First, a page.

Why should you nominate a colleague for Fellowship?

Royal Pharmaceutical Society Fellow Ade Williams reflects on what Fellowship means to him, and why members should consider nominating their colleagues for the honour.

Ade Williams, superintendent pharmacist, Bedminster Pharmacy; pharmacist prescriber, Broadmead Medical Centre

Pharmacists, now more than ever, go about their professional pursuits in a variety of ways. It was Sir Francis Bacon who wrote: “I hold every man a debtor to his profession” and considering the span of pharmacists’ responsibilities and roles, there is no doubt that in paying their “debt to the profession”, they add much value through numerous contributions to society.

I remain humbled by my unexpected designation as a Royal Pharmaceutical Society (RPS) Fellow in May 2018. A Fellowship is not only an acknowledgement of excellence in practice but, more importantly, an opportunity to showcase the ways that we pharmacists make a difference, driven by our shared values and ideals.

Being a RPS Fellow mandates me to actively work as an ambassador, championing why pharmacy should be afforded special status — not merely out of nostalgia, but drawn from an appreciation of the profession’s body of work.

The Fellowship marks my work to date as exemplary of the accepted norm in our profession

Whenever I interact with people, I am always a pharmacist: an advocate and ready resource in facilitating people’s health and wellbeing. The scenarios in which these interactions happen are varied and reach far beyond Bedminster Pharmacy, where I work as superintendent pharmacist; the BBC Bristol breakfast radio show, which I regularly contribute to; working as a pharmacy ambassador or representative with national charities, including Pancreatic Cancer Action, or working as a director with local politicians in our community development organisations.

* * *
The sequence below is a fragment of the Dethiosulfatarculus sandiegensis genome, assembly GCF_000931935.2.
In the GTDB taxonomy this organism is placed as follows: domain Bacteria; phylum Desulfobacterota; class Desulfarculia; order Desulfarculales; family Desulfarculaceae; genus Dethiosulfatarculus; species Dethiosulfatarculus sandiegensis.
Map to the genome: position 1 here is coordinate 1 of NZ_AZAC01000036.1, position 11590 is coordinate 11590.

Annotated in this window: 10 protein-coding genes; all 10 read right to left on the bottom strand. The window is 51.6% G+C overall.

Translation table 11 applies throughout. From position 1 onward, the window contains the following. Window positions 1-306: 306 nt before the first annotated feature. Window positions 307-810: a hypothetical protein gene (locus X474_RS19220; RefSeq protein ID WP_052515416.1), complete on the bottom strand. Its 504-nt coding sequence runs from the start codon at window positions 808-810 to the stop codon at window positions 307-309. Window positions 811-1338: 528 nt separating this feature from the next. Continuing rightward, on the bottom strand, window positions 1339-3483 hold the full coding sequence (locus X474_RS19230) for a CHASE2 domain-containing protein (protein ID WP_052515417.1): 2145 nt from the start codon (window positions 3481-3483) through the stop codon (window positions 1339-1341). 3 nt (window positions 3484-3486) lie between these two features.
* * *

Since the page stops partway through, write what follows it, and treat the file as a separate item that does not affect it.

Likewise in my communications with parliamentarians and policymakers, I am well aware of my responsibility to offer a broad and advocative narrative of the exceptional work my colleagues do.

I often sit as part of regulatory, industrial and clinical expert committees contributing to policy and patient care delivery pathways, working alongside colleagues from other professional disciplines and members of the public. I was previously at risk of being viewed as a maverick, much less so now. The Fellowship marks my work to date as exemplary of the accepted norm in our profession.

So why nominate a colleague for Fellowship? It is not merely to affirm an individual or even provide a deserving spotlight, laudable as that may be. We recognise individual excellence and dedication today, knowing those extraordinary journeys must become the starting point for our professions tomorrow.

Take a few minutes and consider nominating someone, maybe borrowing these words to reflect: ‘‘I nominate this individual for a Fellowship because they are paying their debt to our profession by …’’ You may be surprised just how easy it is.

Ade Williams FRPharmS, superintendent pharmacist at Bedminster Pharmacy

The Royal Pharmaceutical Society Panel of Fellows will be holding its next meeting in May 2019. Nominations for Society Fellowship must be received by the Secretary of the Panel of Fellows by 17 April 2019 to be considered at this meeting. For more details, visit: https://www.pharmaceutical-journal.com/your-rps/announcement/call-for-society-fellowship-nominations/20206111.article 

Last updated
The Pharmaceutical Journal, Why should you nominate a colleague for Fellowship?;Online:DOI:10.1211/PJ.2019.20206282

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